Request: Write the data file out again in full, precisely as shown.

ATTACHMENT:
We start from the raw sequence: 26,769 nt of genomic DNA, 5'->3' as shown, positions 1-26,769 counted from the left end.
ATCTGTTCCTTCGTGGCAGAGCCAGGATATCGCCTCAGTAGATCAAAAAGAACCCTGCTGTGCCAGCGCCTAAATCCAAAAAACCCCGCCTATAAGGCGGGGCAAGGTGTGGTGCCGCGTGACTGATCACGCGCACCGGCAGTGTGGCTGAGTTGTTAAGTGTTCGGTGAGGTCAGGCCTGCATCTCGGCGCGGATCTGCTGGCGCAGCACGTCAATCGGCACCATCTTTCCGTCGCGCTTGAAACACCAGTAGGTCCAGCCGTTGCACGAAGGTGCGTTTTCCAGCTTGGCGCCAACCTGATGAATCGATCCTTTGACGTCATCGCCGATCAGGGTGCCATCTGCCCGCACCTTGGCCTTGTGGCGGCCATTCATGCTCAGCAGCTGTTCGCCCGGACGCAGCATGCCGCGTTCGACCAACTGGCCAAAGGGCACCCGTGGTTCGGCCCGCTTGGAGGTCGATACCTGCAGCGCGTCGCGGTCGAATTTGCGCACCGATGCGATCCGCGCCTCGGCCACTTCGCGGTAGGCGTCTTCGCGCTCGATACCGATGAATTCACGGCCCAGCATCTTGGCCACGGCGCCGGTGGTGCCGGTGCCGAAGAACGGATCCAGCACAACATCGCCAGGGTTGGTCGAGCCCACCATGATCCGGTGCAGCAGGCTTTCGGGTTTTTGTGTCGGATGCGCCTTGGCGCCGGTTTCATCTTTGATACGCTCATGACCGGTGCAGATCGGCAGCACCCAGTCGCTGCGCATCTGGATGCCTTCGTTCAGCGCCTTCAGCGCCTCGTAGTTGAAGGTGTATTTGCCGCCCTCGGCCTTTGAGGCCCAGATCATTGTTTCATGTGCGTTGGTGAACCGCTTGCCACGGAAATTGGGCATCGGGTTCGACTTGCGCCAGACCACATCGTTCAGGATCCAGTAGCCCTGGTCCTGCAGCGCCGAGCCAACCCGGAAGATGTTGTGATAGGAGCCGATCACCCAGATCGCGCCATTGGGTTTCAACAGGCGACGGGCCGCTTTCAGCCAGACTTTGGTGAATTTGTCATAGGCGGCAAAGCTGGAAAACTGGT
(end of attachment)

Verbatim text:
We start from the raw sequence: 26,769 nt of genomic DNA, 5'->3' as shown, positions 1-26,769 counted from the left end.
ATCTGTTCCTTCGTGGCAGAGCCAGGATATCGCCTCAGTAGATCAAAAAGAACCCTGCTGTGCCAGCGCCTAAATCCAAAAAACCCCGCCTATAAGGCGGGGCAAGGTGTGGTGCCGCGTGACTGATCACGCGCACCGGCAGTGTGGCTGAGTTGTTAAGTGTTCGGTGAGGTCAGGCCTGCATCTCGGCGCGGATCTGCTGGCGCAGCACGTCAATCGGCACCATCTTTCCGTCGCGCTTGAAACACCAGTAGGTCCAGCCGTTGCACGAAGGTGCGTTTTCCAGCTTGGCGCCAACCTGATGAATCGATCCTTTGACGTCATCGCCGATCAGGGTGCCATCTGCCCGCACCTTGGCCTTGTGGCGGCCATTCATGCTCAGCAGCTGTTCGCCCGGACGCAGCATGCCGCGTTCGACCAACTGGCCAAAGGGCACCCGTGGTTCGGCCCGCTTGGAGGTCGATACCTGCAGCGCGTCGCGGTCGAATTTGCGCACCGATGCGATCCGCGCCTCGGCCACTTCGCGGTAGGCGTCTTCGCGCTCGATACCGATGAATTCACGGCCCAGCATCTTGGCCACGGCGCCGGTGGTGCCGGTGCCGAAGAACGGATCCAGCACAACATCGCCAGGGTTGGTCGAGCCCACCATGATCCGGTGCAGCAGGCTTTCGGGTTTTTGTGTCGGATGCGCCTTGGCGCCGGTTTCATCTTTGATACGCTCATGACCGGTGCAGATCGGCAGCACCCAGTCGCTGCGCATCTGGATGCCTTCGTTCAGCGCCTTCAGCGCCTCGTAGTTGAAGGTGTATTTGCCGCCCTCGGCCTTTGAGGCCCAGATCATTGTTTCATGTGCGTTGGTGAACCGCTTGCCACGGAAATTGGGCATCGGGTTCGACTTGCGCCAGACCACATCGTTCAGGATCCAGTAGCCCTGGTCCTGCAGCGCCGAGCCAACCCGGAAGATGTTGTGATAGGAGCCGATCACCCAGATCGCGCCATTGGGTTTCAACAGGCGACGGGCCGCTTTCAGCCAGACTTTGGTGAATTTGTCATAGGCGGCAAAGCTGGAAAACTGGT